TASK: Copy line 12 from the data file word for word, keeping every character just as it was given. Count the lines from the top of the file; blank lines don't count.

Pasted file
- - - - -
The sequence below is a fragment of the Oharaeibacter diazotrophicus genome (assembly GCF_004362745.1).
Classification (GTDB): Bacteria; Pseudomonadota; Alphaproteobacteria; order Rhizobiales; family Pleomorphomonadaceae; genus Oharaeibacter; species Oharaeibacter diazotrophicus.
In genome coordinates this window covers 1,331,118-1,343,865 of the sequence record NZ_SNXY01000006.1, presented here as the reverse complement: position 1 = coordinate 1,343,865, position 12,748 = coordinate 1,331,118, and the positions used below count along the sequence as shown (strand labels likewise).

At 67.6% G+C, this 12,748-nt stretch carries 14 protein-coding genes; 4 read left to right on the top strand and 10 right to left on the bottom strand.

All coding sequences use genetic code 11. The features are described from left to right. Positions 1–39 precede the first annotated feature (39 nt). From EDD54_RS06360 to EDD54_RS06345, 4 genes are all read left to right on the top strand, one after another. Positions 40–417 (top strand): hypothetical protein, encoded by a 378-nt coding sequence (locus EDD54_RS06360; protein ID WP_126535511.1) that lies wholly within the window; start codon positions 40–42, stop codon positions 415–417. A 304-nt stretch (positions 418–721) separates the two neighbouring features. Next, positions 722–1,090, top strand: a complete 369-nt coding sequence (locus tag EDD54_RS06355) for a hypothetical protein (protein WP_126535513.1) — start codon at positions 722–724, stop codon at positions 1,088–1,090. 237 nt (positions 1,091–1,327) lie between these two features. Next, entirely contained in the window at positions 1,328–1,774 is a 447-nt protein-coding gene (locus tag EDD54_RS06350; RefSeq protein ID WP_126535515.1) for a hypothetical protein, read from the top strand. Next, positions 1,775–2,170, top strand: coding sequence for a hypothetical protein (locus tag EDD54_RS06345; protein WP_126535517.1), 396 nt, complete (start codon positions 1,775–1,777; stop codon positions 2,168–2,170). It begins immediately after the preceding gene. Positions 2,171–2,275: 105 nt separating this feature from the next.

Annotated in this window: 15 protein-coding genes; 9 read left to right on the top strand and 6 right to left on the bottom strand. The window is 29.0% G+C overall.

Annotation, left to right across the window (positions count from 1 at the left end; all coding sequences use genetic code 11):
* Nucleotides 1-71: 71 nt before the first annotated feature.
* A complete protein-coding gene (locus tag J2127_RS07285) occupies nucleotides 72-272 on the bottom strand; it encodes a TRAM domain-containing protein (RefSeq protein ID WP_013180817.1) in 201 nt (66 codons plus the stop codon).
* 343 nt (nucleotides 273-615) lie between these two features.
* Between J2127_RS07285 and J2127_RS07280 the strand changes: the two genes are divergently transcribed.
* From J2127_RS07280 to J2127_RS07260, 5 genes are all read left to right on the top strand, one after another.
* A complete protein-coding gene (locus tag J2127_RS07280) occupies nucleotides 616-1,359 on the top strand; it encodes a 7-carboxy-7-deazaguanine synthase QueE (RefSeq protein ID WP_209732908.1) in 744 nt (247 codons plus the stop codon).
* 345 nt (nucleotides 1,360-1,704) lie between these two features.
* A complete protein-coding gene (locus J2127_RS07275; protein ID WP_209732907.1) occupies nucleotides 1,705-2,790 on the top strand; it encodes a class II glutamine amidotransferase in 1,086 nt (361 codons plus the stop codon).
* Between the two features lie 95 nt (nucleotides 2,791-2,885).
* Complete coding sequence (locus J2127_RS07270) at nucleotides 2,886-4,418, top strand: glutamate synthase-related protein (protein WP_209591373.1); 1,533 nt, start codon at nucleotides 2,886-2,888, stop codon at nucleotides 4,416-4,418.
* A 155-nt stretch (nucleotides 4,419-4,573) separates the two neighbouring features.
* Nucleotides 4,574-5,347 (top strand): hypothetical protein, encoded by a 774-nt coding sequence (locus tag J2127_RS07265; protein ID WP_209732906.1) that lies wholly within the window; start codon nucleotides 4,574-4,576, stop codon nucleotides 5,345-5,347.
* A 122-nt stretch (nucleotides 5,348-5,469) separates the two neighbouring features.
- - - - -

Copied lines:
* From J2127_RS07280 to J2127_RS07260, 5 genes are all read left to right on the top strand, one after another.